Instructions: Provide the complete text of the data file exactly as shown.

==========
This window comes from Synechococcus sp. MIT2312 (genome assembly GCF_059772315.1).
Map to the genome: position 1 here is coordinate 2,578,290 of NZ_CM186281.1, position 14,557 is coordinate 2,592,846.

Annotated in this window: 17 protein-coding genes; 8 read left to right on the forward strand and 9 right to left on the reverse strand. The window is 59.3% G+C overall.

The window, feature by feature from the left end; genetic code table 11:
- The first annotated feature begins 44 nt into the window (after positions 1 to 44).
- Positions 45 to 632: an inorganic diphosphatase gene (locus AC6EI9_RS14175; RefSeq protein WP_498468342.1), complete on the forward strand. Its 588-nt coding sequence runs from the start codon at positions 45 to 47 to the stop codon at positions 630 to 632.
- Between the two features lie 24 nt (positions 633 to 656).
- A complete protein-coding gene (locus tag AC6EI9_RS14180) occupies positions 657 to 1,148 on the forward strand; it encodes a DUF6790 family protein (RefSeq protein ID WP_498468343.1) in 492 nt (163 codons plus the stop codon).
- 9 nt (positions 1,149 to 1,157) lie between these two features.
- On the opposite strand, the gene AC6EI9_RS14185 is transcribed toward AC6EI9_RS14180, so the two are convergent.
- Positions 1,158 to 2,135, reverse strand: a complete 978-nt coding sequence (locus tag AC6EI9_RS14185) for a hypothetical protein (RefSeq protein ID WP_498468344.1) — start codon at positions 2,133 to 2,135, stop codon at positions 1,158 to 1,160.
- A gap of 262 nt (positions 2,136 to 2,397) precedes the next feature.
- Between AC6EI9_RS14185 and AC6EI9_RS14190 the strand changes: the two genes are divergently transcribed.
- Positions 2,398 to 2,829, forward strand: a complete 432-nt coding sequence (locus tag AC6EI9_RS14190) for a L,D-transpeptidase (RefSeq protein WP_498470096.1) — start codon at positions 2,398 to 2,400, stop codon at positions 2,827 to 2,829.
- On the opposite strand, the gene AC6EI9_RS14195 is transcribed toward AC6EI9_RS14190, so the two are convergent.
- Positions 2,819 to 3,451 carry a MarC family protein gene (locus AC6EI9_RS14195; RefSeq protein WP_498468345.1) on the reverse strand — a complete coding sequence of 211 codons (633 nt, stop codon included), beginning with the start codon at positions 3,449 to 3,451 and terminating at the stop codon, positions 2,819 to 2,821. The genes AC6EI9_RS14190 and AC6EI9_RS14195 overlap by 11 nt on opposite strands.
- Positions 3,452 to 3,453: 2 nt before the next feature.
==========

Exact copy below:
This window comes from Synechococcus sp. MIT2312 (genome assembly GCF_059772315.1).
Map to the genome: position 1 here is coordinate 2,578,290 of NZ_CM186281.1, position 14,557 is coordinate 2,592,846.

Annotated in this window: 17 protein-coding genes; 8 read left to right on the forward strand and 9 right to left on the reverse strand. The window is 59.3% G+C overall.

The window, feature by feature from the left end; genetic code table 11:
- The first annotated feature begins 44 nt into the window (after positions 1 to 44).
- Positions 45 to 632: an inorganic diphosphatase gene (locus AC6EI9_RS14175; RefSeq protein WP_498468342.1), complete on the forward strand. Its 588-nt coding sequence runs from the start codon at positions 45 to 47 to the stop codon at positions 630 to 632.
- Between the two features lie 24 nt (positions 633 to 656).
- A complete protein-coding gene (locus tag AC6EI9_RS14180) occupies positions 657 to 1,148 on the forward strand; it encodes a DUF6790 family protein (RefSeq protein ID WP_498468343.1) in 492 nt (163 codons plus the stop codon).
- 9 nt (positions 1,149 to 1,157) lie between these two features.
- On the opposite strand, the gene AC6EI9_RS14185 is transcribed toward AC6EI9_RS14180, so the two are convergent.
- Positions 1,158 to 2,135, reverse strand: a complete 978-nt coding sequence (locus tag AC6EI9_RS14185) for a hypothetical protein (RefSeq protein ID WP_498468344.1) — start codon at positions 2,133 to 2,135, stop codon at positions 1,158 to 1,160.
- A gap of 262 nt (positions 2,136 to 2,397) precedes the next feature.
- Between AC6EI9_RS14185 and AC6EI9_RS14190 the strand changes: the two genes are divergently transcribed.
- Positions 2,398 to 2,829, forward strand: a complete 432-nt coding sequence (locus tag AC6EI9_RS14190) for a L,D-transpeptidase (RefSeq protein WP_498470096.1) — start codon at positions 2,398 to 2,400, stop codon at positions 2,827 to 2,829.
- On the opposite strand, the gene AC6EI9_RS14195 is transcribed toward AC6EI9_RS14190, so the two are convergent.
- Positions 2,819 to 3,451 carry a MarC family protein gene (locus AC6EI9_RS14195; RefSeq protein WP_498468345.1) on the reverse strand — a complete coding sequence of 211 codons (633 nt, stop codon included), beginning with the start codon at positions 3,449 to 3,451 and terminating at the stop codon, positions 2,819 to 2,821. The genes AC6EI9_RS14190 and AC6EI9_RS14195 overlap by 11 nt on opposite strands.
- Positions 3,452 to 3,453: 2 nt before the next feature.